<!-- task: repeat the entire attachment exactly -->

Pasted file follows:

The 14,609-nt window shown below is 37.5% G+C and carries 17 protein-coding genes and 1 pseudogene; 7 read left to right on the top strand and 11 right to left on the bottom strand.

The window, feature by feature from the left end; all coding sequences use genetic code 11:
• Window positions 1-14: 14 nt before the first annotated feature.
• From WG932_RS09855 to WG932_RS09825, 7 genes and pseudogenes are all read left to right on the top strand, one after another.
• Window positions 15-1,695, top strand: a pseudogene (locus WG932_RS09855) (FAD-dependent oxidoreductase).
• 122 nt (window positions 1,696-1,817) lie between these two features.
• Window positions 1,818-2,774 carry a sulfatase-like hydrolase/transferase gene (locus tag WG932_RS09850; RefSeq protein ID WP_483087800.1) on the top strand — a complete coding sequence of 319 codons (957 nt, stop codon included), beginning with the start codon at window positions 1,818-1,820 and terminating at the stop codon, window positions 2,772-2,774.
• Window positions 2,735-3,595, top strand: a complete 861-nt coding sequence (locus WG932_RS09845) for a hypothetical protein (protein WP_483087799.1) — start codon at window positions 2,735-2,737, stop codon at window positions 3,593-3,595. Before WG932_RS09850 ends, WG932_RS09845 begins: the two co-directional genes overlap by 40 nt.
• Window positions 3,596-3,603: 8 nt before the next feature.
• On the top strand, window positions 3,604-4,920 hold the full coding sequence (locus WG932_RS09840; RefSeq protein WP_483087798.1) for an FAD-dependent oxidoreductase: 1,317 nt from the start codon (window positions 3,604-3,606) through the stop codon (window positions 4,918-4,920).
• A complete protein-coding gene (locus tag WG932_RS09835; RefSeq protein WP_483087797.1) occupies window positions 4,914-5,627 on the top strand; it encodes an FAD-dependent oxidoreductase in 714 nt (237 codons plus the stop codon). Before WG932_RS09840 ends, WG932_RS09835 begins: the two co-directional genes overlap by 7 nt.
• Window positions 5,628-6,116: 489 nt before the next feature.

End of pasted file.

The 14,609-nt window shown below is 37.5% G+C and carries 17 protein-coding genes and 1 pseudogene; 7 read left to right on the top strand and 11 right to left on the bottom strand.

The window, feature by feature from the left end; all coding sequences use genetic code 11:
• Window positions 1-14: 14 nt before the first annotated feature.
• From WG932_RS09855 to WG932_RS09825, 7 genes and pseudogenes are all read left to right on the top strand, one after another.
• Window positions 15-1,695, top strand: a pseudogene (locus WG932_RS09855) (FAD-dependent oxidoreductase).
• 122 nt (window positions 1,696-1,817) lie between these two features.
• Window positions 1,818-2,774 carry a sulfatase-like hydrolase/transferase gene (locus tag WG932_RS09850; RefSeq protein ID WP_483087800.1) on the top strand — a complete coding sequence of 319 codons (957 nt, stop codon included), beginning with the start codon at window positions 1,818-1,820 and terminating at the stop codon, window positions 2,772-2,774.
• Window positions 2,735-3,595, top strand: a complete 861-nt coding sequence (locus WG932_RS09845) for a hypothetical protein (protein WP_483087799.1) — start codon at window positions 2,735-2,737, stop codon at window positions 3,593-3,595. Before WG932_RS09850 ends, WG932_RS09845 begins: the two co-directional genes overlap by 40 nt.
• Window positions 3,596-3,603: 8 nt before the next feature.
• On the top strand, window positions 3,604-4,920 hold the full coding sequence (locus WG932_RS09840; RefSeq protein WP_483087798.1) for an FAD-dependent oxidoreductase: 1,317 nt from the start codon (window positions 3,604-3,606) through the stop codon (window positions 4,918-4,920).
• A complete protein-coding gene (locus tag WG932_RS09835; RefSeq protein WP_483087797.1) occupies window positions 4,914-5,627 on the top strand; it encodes an FAD-dependent oxidoreductase in 714 nt (237 codons plus the stop codon). Before WG932_RS09840 ends, WG932_RS09835 begins: the two co-directional genes overlap by 7 nt.
• Window positions 5,628-6,116: 489 nt before the next feature.